Commonwealth use of the M2 Browning .50 caliber machine gun (known as the .5 Browning in British and Commonwealth service) was limited in World War II, though from 1942 it was standard armament on US-built AFVs provided under lend-lease such as the M4 Sherman, M7 Priest, M8 Greyhound, or M10 tank destroyer variously used by British, Canadian, Australian, South African and New Zealand units. Nevertheless, the heavy Browning’s effectiveness was praised by many British and Commonwealth soldiers in infantry, armored, and ordnance branches. Many commanders thought that the .50 Browning the best weapon in its class, certainly the best of the American weapons, including the M1 Garand and M1 Carbine. In North Africa, after Commonwealth units began to obtain sufficient parts, manuals, gauges, and ammunition for the new weapon, the .50 Browning was increasingly used, eventually replacing the 15 mm Besa,but in Italy it was often deleted from top turret mountings because the mount exposed the operator to low branches and enemy fire. All LRDGs, and some SAS units used the aircraft (AN/M2) version of the gun, while beam/waist-mounted and turret-mounted Brownings were used later in the war in such aircraft as the Short Sunderland and Lancaster bomber.
After World War II, the .50 Browning continued to see action in Korea and other theaters, in aircraft, tripod (ground), ground AA (hip-ring), and vehicle mounts. One of its most notable actions in a ground role was in a fierce battle with a nine-man SAS team at the Battle of Mirbat in Oman in July 1972, where the heavy Browning and its API ammunition was used to help repulse an assault by 250 Yemeni Adoo guerrillas, though the more famous weapon from the battle is a 25 pounder gun.
A .50 caliber Browning was installed along with a .30 caliber Browning machine gun in each compact one-man turret on M113 APCs used by the Royal Australian Armoured Corps in South Vietnam.
The M2HB has been in service with the Israel Defense Forces since its establishment and has served in all of Israel‘s wars, operations and conflicts. In 2012 the IDF upgraded its M2HB machine guns to the M2HQCB model, with heavy quick change barrel. Today the M2 serves as an infantry crew-served heavy machine gun, as a remote-controlled external coaxial gun on Merkava main battle tanks, as the main weapon on the Samson RCWS and as a secondary weapons on Israeli Sea Corps gunboats and missile boats.
Nigerian troops have extensively deployed the 50 caliber Browning, mounted on Otokar Cobra APCs, Panhard VBL M11s and Landcruiser gun-trucks in counterinsurgency operations in the Niger Delta, N.E Nigeria, the Jos Plateau and in Mali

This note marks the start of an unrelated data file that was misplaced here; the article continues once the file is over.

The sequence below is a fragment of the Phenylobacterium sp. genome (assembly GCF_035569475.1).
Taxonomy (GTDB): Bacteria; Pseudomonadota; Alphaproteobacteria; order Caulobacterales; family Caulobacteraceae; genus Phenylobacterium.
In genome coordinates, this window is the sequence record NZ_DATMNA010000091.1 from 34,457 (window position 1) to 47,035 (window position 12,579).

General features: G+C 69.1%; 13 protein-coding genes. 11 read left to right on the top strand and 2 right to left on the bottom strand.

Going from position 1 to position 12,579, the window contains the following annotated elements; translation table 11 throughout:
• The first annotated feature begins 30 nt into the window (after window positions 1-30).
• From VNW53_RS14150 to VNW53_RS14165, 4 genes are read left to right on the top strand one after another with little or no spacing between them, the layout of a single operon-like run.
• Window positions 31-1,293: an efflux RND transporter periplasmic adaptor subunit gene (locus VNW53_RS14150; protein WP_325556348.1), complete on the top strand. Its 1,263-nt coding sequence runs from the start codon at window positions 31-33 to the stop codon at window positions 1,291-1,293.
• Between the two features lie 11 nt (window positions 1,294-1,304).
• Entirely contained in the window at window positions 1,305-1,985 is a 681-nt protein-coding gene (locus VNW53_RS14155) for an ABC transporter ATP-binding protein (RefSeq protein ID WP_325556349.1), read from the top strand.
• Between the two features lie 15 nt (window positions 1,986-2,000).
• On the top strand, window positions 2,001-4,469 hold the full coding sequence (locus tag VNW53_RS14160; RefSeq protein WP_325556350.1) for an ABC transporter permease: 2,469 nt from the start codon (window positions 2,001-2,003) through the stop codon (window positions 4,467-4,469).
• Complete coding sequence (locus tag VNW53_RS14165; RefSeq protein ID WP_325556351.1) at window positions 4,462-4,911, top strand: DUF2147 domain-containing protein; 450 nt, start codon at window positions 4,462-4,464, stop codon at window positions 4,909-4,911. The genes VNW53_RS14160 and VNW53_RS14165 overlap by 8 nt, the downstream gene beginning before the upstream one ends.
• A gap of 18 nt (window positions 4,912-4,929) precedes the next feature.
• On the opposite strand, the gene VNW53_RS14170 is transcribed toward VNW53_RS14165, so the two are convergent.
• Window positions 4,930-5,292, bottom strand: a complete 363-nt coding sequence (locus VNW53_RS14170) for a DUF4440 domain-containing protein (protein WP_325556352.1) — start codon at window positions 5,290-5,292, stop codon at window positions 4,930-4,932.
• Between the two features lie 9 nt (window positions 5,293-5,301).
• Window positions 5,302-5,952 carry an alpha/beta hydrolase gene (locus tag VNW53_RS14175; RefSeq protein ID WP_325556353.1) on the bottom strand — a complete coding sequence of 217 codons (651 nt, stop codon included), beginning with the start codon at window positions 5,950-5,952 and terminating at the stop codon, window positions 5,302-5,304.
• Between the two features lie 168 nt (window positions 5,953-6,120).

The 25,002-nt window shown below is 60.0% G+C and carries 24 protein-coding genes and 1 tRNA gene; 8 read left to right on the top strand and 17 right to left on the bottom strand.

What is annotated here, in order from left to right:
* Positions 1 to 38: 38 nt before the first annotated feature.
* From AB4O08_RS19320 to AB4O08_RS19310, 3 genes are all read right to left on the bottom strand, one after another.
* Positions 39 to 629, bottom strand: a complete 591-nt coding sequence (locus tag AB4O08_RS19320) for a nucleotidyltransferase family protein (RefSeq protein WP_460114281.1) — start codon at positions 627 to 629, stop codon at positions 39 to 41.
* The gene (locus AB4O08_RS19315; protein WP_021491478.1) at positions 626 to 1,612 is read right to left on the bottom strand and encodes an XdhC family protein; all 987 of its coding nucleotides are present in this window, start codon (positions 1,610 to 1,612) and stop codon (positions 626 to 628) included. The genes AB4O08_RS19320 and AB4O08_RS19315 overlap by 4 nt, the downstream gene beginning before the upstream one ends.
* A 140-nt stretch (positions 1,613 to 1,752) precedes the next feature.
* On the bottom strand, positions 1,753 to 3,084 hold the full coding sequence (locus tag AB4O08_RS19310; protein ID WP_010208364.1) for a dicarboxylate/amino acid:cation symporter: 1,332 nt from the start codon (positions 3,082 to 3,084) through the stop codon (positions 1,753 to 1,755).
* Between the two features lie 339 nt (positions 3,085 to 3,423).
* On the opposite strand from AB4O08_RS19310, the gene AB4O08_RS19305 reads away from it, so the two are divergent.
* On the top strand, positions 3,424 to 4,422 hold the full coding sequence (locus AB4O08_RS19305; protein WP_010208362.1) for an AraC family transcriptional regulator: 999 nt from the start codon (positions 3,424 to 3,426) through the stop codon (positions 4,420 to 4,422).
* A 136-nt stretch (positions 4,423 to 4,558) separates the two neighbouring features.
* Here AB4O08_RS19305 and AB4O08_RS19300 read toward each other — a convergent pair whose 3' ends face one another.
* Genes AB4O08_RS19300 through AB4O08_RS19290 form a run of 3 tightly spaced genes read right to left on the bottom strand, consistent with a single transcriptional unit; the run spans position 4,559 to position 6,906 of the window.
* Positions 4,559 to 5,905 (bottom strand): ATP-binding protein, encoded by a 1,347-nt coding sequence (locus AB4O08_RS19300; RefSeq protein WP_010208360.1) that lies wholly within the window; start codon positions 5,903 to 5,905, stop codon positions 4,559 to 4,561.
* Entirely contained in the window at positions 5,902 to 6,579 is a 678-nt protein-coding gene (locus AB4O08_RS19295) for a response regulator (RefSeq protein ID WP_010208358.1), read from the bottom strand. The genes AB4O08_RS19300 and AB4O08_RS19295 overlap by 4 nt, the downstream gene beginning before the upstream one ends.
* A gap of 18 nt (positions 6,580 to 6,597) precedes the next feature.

M2 as a sniper rifle
The M2 machine gun has also been used as a long-range sniper rifle, when equipped with a telescopic sight. Soldiers during the Korean War used scoped M2s in the role of a sniper rifle, but the practice was most notably used by US Marine Corps sniper Carlos Hathcock during the Vietnam War. Using an Unertltelescopic sight and a mounting bracket of his own design, Hathcock could quickly convert the M2 into a sniper rifle, using the traversing-and-elevating (T&E) mechanism attached to the tripod. When firing semi-automatically, Hathcock hit man-size targets beyond 1,800 metres (2,000 yd)—twice the range of a standard-caliber sniper rifle of the time (a .30-06 Winchester Model 70). In fact, Hathcock set the record for the longest confirmed kill at 2,250 metres (2,460 yd), a recordwhich stood until 2002, when it was broken in Afghanistan by Canadian Army sniper Arron Perry.
Geneva Convention use misconception
It is often stated, sometimes even by military trainers, that it is illegal under the Geneva Convention to use the M2 against enemy personnel since it would cause “unnecessary suffering”. As such, most gunners supposedly aim for enemy troops’ belt buckles, since those are technically equipment and thus permissible targets. However, there is no provision of the Geneva Convention that has ever been interpreted to forbid the use of the M2 on personnel. The misconception may have arisen during the Korean or Vietnam Wars when U.S. troops were told to use their M2s only on enemy equipment due to shortages of ammunition. It is also possible that a restriction during the latter period limiting the use of the M40 recoilless rifle‘s .50-caliber spotting gun to equipment only, since the M40 was meant to be used against armor and firing the spotting gun at personnel would have given away the M40’s position before it could be used as intended, was mistakenly believed to apply to all weapons of that caliber and given legal justification.
Variants and derivatives
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The basic M2 was deployed in U.S. service in a number of subvariants, all with separate complete designations as per the US Army system. The basic designation as mentioned in the introduction is Browning Machine Gun, Cal. .50, M2, with others as described below.
The development of the M1921 water-cooled machine gun which led to the M2, meant that the initial M2s were, in fact, water-cooled. These weapons were designated Browning Machine Gun, Cal. .50, M2, Water-Cooled, Flexible. There was no fixed water-cooled version.